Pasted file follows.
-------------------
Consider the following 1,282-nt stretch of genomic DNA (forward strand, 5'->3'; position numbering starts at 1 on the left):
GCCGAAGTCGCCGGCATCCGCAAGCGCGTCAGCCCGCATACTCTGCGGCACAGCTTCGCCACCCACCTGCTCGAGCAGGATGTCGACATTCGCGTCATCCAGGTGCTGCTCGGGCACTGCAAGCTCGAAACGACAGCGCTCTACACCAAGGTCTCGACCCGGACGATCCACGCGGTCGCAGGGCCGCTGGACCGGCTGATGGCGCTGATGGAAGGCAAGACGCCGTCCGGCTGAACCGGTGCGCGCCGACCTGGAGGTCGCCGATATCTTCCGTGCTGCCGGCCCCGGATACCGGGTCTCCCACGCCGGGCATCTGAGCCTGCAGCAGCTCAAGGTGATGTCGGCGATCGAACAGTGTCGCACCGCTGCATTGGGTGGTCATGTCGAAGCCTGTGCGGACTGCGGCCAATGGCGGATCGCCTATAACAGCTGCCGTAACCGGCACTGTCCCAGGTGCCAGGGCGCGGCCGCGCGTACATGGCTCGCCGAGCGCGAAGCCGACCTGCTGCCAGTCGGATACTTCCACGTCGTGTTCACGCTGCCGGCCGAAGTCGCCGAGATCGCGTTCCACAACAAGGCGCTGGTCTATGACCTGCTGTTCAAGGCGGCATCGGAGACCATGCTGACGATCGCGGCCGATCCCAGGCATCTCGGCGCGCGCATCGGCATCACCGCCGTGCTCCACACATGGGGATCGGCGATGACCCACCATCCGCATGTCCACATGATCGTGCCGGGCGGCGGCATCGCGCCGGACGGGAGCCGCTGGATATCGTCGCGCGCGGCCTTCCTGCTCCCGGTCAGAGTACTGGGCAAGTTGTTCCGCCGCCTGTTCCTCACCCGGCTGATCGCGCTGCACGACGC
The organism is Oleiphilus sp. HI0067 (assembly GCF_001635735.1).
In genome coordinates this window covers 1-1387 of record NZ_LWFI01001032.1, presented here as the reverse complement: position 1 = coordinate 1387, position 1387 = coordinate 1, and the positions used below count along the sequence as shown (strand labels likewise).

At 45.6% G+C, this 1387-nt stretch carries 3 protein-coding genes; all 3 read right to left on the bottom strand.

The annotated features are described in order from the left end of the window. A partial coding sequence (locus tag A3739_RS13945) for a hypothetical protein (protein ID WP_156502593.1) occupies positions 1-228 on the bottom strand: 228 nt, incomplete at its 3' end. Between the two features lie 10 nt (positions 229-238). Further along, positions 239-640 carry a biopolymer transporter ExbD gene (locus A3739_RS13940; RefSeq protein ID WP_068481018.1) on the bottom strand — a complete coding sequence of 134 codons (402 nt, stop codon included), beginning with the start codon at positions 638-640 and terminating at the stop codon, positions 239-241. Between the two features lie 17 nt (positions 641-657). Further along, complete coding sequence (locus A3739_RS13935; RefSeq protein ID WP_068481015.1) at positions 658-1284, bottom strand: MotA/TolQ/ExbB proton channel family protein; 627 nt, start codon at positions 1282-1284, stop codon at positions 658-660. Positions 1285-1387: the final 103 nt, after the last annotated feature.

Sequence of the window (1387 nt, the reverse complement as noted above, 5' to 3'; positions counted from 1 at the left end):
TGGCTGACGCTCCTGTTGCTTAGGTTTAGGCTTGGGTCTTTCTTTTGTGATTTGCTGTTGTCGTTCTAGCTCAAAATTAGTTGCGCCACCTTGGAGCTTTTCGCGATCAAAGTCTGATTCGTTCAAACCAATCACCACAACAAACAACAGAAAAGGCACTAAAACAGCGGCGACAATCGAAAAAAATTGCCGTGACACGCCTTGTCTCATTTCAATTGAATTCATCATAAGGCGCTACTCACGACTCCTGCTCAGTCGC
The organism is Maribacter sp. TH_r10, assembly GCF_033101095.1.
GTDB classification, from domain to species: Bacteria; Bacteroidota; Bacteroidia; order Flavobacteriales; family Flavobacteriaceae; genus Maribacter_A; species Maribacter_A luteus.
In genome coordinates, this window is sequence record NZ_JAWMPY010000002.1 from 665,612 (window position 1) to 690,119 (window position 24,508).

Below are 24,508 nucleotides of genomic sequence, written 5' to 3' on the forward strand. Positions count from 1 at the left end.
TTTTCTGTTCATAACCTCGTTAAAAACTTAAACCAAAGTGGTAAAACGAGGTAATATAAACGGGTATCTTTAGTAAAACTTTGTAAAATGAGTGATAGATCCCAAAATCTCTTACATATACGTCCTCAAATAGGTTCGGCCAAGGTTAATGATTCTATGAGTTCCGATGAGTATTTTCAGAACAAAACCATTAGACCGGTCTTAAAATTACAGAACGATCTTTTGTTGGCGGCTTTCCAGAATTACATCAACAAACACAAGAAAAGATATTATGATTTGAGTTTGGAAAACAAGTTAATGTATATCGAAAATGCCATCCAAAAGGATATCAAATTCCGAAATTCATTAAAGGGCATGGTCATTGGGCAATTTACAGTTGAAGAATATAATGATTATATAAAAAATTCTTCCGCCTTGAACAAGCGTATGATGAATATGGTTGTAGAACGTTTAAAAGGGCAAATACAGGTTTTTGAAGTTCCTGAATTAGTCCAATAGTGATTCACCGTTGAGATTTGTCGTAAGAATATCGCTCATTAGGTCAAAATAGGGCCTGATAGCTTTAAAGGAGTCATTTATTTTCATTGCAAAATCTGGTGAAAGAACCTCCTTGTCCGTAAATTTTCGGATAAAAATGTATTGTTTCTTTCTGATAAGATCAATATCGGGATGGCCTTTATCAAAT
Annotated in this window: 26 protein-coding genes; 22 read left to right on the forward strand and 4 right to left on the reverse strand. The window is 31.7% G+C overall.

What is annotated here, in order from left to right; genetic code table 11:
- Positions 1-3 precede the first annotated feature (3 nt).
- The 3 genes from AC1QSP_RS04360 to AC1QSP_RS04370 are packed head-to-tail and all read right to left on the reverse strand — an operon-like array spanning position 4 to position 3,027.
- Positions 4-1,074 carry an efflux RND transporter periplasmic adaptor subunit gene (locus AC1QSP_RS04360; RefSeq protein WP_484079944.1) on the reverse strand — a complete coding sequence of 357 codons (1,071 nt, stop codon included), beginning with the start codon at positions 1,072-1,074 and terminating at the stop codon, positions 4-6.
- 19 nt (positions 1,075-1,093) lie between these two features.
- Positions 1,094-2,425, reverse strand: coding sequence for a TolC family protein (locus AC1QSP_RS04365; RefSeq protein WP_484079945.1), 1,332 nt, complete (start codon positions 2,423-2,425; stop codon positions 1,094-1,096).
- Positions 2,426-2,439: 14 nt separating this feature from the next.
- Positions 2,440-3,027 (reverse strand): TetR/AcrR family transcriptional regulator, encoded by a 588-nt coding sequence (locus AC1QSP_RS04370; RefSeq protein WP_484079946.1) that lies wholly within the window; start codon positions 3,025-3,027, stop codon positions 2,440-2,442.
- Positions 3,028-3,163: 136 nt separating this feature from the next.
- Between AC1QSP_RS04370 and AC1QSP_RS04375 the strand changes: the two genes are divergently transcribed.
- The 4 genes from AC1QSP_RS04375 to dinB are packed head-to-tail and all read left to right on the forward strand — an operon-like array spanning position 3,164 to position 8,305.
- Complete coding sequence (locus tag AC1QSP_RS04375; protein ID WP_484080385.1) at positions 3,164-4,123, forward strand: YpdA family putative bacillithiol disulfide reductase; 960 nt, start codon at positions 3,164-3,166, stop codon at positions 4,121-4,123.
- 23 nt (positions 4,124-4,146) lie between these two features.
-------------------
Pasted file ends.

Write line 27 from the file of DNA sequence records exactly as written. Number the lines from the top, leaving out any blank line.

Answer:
- 23 nt (positions 4,124-4,146) lie between these two features.